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Seen and Heard Recital Review

Mozart, Ravel, Chopin Krystian Zimerman (piano), Royal Festival Hall, 9 June, 2005 (CC)

Although Krystian Zimerman is almost a legend in his own lifetime, I must confess I had not been knocked out by him on previous occasions. Now, however, I see what the fuss is about.

On paper, Mozart's Sonata K330 at the outset seemed to be a token opener, something to welcome us in before the main meat arrived. But things were not predictable here. Despite Zimerman beginning almost immediately (no wait for the audience to settle), this was translucently-textured Mozart of the highest order. The playing was reminiscent of Uchida at times, but with more interpretative substance to it. Expertly deft decorations were impressive, but perhaps it was the more vocally-inspired slow movement that impressed most. Zimerman brought a richness even to two-voiced textures while making the piano sing wonderfully. Interesting also to observe his mannerism of a 'circling' left hand when the right plays alone. The perhaps surprisingly cheeky finale, with its superb articulation, was a delight.

The clear textures of the Mozart were mirrored in Zimerman's Ravel (the Valses nobles et sentimentales). The opening was played with real abandon, the dissonances simply delicious There was a real sense of rightness about all eight Valses, making them the perfect partner for Chopin's Fourth Ballade (the rest of the programme comprised only Chopin). Believe it or not, though, latecomers (at this stage!) were allowed in while Zimerman was playing, providing a huge distraction. A shame, as Zimerman conjured up a dreamy sense of nostalgia. He has the ability to make one hang on a note, forcing the assembled audience to take a collective breath. It is almost as if Zimerman is as enamored with the space between notes than he is with the notes themselves. More, his impeccable technique is simply never used for show (and there must be great temptation in music such as this).

The Op. 24 Mazurkas (a set of four) opened the second part of the recital. Great care was given to the first (G minor). It simultaneously seemed improvised yet was sculpted with great attention to detail. Zimerman liked to emphasize Chopin's searching aspect in these works, giving them tremendous integrity as well as fluidity. (And ignoring the watch alarm to perfection.) Chopin's Second Sonata has been popular of late, with both Grimaud and Pollini providing their very different interpretations. And superb though Pollini was, it was Zimerman who supplied the most complete reading. Imbuing the opening octaves with real biting edge and thereafter adding an elemental right hand, this was a strictly 'no sentimentalizing' zone. The development section continued the theme of bleakness (weird though I am aware it may sound, I 'heard' it in dark purple). There seemed to be a moment (brief) of Zimerman forcing the tone at one point and I simply cannot make my mind up whether it was purposeful or not...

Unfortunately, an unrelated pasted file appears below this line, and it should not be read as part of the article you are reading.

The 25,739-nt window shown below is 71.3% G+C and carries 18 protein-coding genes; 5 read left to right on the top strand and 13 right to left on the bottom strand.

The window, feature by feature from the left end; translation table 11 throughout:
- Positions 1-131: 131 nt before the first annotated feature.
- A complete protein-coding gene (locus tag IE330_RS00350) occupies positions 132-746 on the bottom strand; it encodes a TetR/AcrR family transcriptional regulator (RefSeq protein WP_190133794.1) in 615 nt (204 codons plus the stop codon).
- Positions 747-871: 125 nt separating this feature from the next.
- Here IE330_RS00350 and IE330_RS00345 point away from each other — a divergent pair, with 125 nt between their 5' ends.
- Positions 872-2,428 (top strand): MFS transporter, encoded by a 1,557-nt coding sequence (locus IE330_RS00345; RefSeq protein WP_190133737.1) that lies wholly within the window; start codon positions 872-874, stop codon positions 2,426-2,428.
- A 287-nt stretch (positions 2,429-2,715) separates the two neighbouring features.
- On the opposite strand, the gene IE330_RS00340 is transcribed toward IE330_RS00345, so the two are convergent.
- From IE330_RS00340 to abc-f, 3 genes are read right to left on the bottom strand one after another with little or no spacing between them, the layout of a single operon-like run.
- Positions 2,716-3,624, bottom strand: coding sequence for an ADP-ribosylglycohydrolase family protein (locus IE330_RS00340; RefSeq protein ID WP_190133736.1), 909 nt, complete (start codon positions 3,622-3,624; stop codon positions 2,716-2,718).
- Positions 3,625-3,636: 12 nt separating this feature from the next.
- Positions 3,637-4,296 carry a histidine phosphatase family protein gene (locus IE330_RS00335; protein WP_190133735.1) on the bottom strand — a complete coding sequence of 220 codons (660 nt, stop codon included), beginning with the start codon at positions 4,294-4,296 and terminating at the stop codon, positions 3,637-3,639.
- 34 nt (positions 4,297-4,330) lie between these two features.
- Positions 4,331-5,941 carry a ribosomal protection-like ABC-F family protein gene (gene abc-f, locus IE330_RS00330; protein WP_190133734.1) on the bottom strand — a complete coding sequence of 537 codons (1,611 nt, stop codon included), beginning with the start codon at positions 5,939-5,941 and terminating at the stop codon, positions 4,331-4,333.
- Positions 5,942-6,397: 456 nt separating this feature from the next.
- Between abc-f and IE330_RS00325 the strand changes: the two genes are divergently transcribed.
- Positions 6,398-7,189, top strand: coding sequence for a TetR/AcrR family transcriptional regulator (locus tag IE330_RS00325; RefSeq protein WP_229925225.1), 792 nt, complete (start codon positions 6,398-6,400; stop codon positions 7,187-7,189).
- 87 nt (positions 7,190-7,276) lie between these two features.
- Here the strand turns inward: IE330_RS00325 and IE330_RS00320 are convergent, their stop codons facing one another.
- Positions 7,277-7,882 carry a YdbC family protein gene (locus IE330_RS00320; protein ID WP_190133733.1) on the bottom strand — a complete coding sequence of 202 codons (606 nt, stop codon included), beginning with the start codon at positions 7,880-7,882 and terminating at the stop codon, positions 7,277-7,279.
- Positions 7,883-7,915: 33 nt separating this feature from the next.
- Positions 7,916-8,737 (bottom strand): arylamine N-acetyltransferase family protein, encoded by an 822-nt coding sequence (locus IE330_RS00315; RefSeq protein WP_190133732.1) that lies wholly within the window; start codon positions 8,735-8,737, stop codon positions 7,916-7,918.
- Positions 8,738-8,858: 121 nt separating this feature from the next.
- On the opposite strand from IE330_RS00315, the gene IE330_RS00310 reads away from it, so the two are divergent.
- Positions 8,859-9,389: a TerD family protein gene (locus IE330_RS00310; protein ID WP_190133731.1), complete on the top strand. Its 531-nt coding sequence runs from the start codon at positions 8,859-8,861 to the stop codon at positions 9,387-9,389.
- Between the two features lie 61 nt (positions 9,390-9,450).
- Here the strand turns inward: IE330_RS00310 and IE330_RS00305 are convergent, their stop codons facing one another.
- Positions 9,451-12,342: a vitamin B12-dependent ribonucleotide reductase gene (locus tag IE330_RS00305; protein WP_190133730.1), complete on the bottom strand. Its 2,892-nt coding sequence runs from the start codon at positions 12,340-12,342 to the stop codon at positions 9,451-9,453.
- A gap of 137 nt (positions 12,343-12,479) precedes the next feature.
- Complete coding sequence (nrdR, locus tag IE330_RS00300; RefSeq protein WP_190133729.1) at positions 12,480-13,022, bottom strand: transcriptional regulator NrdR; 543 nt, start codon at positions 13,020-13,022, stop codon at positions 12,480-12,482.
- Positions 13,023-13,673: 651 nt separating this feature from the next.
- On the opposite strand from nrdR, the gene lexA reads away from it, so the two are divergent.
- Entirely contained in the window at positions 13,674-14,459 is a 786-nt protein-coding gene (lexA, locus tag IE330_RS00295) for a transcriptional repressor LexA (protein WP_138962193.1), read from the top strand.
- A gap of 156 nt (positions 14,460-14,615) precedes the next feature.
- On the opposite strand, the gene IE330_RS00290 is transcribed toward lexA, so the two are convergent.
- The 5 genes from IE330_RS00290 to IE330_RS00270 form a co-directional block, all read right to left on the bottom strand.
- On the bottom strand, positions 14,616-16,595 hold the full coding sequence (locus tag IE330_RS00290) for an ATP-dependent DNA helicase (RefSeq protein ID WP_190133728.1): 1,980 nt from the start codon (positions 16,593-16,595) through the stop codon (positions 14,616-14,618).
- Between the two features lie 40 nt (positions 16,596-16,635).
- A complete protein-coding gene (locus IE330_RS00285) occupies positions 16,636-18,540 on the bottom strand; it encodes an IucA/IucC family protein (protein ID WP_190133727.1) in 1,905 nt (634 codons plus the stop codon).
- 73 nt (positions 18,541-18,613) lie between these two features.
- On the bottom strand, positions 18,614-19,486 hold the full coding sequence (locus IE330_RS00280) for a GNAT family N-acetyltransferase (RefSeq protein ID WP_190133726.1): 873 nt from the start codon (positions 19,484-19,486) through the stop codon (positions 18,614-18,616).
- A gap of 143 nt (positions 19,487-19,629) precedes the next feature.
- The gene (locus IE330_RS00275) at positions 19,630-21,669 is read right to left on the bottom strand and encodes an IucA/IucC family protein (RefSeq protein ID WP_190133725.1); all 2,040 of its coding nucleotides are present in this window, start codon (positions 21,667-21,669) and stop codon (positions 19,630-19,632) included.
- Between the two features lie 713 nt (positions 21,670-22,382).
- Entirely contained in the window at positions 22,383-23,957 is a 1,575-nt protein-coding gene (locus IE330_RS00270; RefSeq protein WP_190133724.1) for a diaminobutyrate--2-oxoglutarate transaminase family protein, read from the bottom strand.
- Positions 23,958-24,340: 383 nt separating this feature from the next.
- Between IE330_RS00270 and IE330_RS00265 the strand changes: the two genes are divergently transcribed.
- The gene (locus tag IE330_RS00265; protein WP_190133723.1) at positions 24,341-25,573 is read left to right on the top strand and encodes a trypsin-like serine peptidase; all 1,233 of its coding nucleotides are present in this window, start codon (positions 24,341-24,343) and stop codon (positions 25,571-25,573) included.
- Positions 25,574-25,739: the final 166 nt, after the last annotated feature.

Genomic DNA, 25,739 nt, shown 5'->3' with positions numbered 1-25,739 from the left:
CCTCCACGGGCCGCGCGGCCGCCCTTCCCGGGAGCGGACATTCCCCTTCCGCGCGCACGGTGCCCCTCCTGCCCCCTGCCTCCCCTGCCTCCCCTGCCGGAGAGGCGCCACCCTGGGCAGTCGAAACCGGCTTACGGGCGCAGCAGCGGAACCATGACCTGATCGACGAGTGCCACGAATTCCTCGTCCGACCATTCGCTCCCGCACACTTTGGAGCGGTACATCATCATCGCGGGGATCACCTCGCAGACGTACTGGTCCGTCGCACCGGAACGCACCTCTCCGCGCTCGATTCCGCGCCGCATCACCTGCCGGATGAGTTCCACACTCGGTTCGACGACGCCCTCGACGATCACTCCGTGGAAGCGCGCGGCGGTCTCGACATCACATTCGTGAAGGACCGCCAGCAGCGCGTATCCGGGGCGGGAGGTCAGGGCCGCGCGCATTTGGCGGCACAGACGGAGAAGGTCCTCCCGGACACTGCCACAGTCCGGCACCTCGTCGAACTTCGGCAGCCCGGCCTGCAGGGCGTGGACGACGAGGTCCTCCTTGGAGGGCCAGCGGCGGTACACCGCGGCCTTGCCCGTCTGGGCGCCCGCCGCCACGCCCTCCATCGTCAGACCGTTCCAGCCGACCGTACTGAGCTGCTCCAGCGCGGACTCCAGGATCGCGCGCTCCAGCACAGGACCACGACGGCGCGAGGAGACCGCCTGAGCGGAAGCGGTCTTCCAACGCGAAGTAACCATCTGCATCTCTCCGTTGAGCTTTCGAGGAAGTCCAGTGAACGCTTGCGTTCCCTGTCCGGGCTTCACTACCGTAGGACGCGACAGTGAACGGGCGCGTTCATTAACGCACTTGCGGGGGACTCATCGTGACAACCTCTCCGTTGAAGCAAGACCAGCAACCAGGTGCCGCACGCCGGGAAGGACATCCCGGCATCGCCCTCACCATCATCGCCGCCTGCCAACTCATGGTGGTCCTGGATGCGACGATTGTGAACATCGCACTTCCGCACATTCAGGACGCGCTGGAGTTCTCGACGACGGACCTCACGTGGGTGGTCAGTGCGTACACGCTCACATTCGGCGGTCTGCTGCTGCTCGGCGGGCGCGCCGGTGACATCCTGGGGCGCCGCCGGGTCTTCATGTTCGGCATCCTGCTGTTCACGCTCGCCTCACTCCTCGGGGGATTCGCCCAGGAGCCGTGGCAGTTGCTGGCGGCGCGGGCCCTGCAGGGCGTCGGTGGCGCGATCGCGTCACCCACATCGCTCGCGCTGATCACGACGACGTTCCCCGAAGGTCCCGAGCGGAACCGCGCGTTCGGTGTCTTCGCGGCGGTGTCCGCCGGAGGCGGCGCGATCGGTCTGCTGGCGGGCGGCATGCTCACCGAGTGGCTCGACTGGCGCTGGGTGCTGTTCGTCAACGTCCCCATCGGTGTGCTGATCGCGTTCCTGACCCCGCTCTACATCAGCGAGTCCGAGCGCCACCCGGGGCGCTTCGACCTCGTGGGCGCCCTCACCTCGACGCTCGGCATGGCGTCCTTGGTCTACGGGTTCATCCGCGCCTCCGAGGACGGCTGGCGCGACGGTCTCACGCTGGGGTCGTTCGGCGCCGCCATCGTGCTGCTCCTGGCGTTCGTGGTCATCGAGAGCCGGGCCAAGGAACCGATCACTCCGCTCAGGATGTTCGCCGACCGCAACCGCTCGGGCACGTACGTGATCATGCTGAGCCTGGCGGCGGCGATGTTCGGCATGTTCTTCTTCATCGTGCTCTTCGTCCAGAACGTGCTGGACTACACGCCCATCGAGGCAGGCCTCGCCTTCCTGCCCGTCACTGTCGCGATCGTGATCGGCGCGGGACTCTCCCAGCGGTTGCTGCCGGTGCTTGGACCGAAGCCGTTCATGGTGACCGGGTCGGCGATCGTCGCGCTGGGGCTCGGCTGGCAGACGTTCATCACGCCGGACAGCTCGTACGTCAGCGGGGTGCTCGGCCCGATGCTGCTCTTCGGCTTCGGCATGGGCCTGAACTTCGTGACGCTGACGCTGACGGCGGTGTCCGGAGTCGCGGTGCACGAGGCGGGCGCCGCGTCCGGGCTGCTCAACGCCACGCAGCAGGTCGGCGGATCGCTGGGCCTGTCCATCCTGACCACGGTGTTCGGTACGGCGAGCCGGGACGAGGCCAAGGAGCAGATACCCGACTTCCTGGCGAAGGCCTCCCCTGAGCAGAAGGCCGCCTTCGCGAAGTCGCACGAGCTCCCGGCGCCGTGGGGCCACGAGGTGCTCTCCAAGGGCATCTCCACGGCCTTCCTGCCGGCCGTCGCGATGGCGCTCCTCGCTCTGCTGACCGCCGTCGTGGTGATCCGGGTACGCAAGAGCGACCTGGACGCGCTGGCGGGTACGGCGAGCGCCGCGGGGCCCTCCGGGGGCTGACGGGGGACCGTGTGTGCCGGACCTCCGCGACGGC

There was no trace of awkwardness to the Scherzo (never mind the Funeral March, it is this fast Scherzo that is the burial ground for many – nay, almost all – pianists). In keeping perhaps with Zimerman's bleak outlook on this sonata, the conciliatory nature of the Trio was played down. The Funeral March itself was a huge edifice, weighty and every inch its name. This featured true consolation, as well as absolutely huge fortissimi. Straight in to the famous finale, as technically excellent as Pollini, but even more unsettling. A masterpiece of a recital.

Colin Clarke

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